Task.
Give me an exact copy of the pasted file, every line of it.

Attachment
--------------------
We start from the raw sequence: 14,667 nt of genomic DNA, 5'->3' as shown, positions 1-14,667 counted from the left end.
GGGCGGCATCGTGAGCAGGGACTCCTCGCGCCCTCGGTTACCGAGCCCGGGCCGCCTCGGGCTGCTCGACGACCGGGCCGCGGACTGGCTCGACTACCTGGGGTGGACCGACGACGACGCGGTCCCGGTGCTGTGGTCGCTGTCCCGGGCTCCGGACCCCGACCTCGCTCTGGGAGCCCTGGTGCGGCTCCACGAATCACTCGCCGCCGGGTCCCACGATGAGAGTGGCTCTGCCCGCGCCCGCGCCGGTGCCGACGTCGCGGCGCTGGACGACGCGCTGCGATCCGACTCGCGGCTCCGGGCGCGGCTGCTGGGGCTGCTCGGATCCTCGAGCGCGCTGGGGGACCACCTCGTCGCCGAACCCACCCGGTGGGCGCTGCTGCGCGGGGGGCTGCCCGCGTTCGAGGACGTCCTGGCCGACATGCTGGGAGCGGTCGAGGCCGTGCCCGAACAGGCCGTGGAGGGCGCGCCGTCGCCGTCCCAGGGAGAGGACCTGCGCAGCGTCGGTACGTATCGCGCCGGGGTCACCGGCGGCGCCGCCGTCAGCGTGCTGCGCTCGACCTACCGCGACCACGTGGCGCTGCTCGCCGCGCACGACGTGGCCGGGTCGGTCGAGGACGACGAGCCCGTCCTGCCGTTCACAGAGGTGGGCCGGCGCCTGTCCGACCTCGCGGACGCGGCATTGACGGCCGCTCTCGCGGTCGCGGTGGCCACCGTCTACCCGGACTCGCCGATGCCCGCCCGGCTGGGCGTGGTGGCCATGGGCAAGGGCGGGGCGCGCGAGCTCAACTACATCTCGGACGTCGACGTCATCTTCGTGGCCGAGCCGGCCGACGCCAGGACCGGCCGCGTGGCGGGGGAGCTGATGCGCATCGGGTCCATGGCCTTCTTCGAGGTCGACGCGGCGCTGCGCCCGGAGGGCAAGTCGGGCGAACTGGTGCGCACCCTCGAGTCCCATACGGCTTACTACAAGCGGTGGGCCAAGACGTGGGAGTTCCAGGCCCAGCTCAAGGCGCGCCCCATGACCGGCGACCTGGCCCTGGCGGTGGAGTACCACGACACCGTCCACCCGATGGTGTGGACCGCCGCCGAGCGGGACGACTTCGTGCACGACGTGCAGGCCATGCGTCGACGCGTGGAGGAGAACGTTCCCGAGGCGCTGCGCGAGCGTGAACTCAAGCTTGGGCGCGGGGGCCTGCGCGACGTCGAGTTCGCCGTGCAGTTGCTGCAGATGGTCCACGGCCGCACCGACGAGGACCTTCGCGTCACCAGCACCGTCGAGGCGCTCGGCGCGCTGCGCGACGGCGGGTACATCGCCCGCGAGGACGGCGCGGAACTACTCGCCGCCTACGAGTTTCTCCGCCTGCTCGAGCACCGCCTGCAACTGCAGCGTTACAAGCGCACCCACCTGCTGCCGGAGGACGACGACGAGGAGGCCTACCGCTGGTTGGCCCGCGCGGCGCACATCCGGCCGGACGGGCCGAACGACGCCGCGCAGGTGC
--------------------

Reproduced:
We start from the raw sequence: 14,667 nt of genomic DNA, 5'->3' as shown, positions 1-14,667 counted from the left end.
GGGCGGCATCGTGAGCAGGGACTCCTCGCGCCCTCGGTTACCGAGCCCGGGCCGCCTCGGGCTGCTCGACGACCGGGCCGCGGACTGGCTCGACTACCTGGGGTGGACCGACGACGACGCGGTCCCGGTGCTGTGGTCGCTGTCCCGGGCTCCGGACCCCGACCTCGCTCTGGGAGCCCTGGTGCGGCTCCACGAATCACTCGCCGCCGGGTCCCACGATGAGAGTGGCTCTGCCCGCGCCCGCGCCGGTGCCGACGTCGCGGCGCTGGACGACGCGCTGCGATCCGACTCGCGGCTCCGGGCGCGGCTGCTGGGGCTGCTCGGATCCTCGAGCGCGCTGGGGGACCACCTCGTCGCCGAACCCACCCGGTGGGCGCTGCTGCGCGGGGGGCTGCCCGCGTTCGAGGACGTCCTGGCCGACATGCTGGGAGCGGTCGAGGCCGTGCCCGAACAGGCCGTGGAGGGCGCGCCGTCGCCGTCCCAGGGAGAGGACCTGCGCAGCGTCGGTACGTATCGCGCCGGGGTCACCGGCGGCGCCGCCGTCAGCGTGCTGCGCTCGACCTACCGCGACCACGTGGCGCTGCTCGCCGCGCACGACGTGGCCGGGTCGGTCGAGGACGACGAGCCCGTCCTGCCGTTCACAGAGGTGGGCCGGCGCCTGTCCGACCTCGCGGACGCGGCATTGACGGCCGCTCTCGCGGTCGCGGTGGCCACCGTCTACCCGGACTCGCCGATGCCCGCCCGGCTGGGCGTGGTGGCCATGGGCAAGGGCGGGGCGCGCGAGCTCAACTACATCTCGGACGTCGACGTCATCTTCGTGGCCGAGCCGGCCGACGCCAGGACCGGCCGCGTGGCGGGGGAGCTGATGCGCATCGGGTCCATGGCCTTCTTCGAGGTCGACGCGGCGCTGCGCCCGGAGGGCAAGTCGGGCGAACTGGTGCGCACCCTCGAGTCCCATACGGCTTACTACAAGCGGTGGGCCAAGACGTGGGAGTTCCAGGCCCAGCTCAAGGCGCGCCCCATGACCGGCGACCTGGCCCTGGCGGTGGAGTACCACGACACCGTCCACCCGATGGTGTGGACCGCCGCCGAGCGGGACGACTTCGTGCACGACGTGCAGGCCATGCGTCGACGCGTGGAGGAGAACGTTCCCGAGGCGCTGCGCGAGCGTGAACTCAAGCTTGGGCGCGGGGGCCTGCGCGACGTCGAGTTCGCCGTGCAGTTGCTGCAGATGGTCCACGGCCGCACCGACGAGGACCTTCGCGTCACCAGCACCGTCGAGGCGCTCGGCGCGCTGCGCGACGGCGGGTACATCGCCCGCGAGGACGGCGCGGAACTACTCGCCGCCTACGAGTTTCTCCGCCTGCTCGAGCACCGCCTGCAACTGCAGCGTTACAAGCGCACCCACCTGCTGCCGGAGGACGACGACGAGGAGGCCTACCGCTGGTTGGCCCGCGCGGCGCACATCCGGCCGGACGGGCCGAACGACGCCGCGCAGGTGC